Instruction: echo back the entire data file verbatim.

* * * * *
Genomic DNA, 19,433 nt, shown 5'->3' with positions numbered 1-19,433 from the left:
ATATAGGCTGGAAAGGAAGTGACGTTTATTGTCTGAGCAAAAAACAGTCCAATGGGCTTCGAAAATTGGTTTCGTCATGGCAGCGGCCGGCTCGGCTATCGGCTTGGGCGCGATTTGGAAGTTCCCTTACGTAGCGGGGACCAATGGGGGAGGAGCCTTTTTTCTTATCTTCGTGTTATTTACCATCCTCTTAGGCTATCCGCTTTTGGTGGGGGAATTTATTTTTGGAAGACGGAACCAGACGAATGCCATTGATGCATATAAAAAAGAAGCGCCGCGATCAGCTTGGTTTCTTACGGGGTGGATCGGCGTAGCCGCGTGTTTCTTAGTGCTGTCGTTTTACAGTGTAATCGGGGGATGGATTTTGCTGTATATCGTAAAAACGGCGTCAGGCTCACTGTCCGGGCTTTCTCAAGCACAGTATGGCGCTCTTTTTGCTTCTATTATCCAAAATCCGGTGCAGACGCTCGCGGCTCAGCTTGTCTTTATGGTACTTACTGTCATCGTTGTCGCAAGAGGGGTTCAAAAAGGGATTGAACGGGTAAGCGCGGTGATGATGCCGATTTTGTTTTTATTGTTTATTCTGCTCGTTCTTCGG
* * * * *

Genomic DNA, 19,433 nt, shown 5'->3' with positions numbered 1-19,433 from the left:
ATATAGGCTGGAAAGGAAGTGACGTTTATTGTCTGAGCAAAAAACAGTCCAATGGGCTTCGAAAATTGGTTTCGTCATGGCAGCGGCCGGCTCGGCTATCGGCTTGGGCGCGATTTGGAAGTTCCCTTACGTAGCGGGGACCAATGGGGGAGGAGCCTTTTTTCTTATCTTCGTGTTATTTACCATCCTCTTAGGCTATCCGCTTTTGGTGGGGGAATTTATTTTTGGAAGACGGAACCAGACGAATGCCATTGATGCATATAAAAAAGAAGCGCCGCGATCAGCTTGGTTTCTTACGGGGTGGATCGGCGTAGCCGCGTGTTTCTTAGTGCTGTCGTTTTACAGTGTAATCGGGGGATGGATTTTGCTGTATATCGTAAAAACGGCGTCAGGCTCACTGTCCGGGCTTTCTCAAGCACAGTATGGCGCTCTTTTTGCTTCTATTATCCAAAATCCGGTGCAGACGCTCGCGGCTCAGCTTGTCTTTATGGTACTTACTGTCATCGTTGTCGCAAGAGGGGTTCAAAAAGGGATTGAACGGGTAAGCGCGGTGATGATGCCGATTTTGTTTTTATTGTTTATTCTGCTCGTTCTTCGG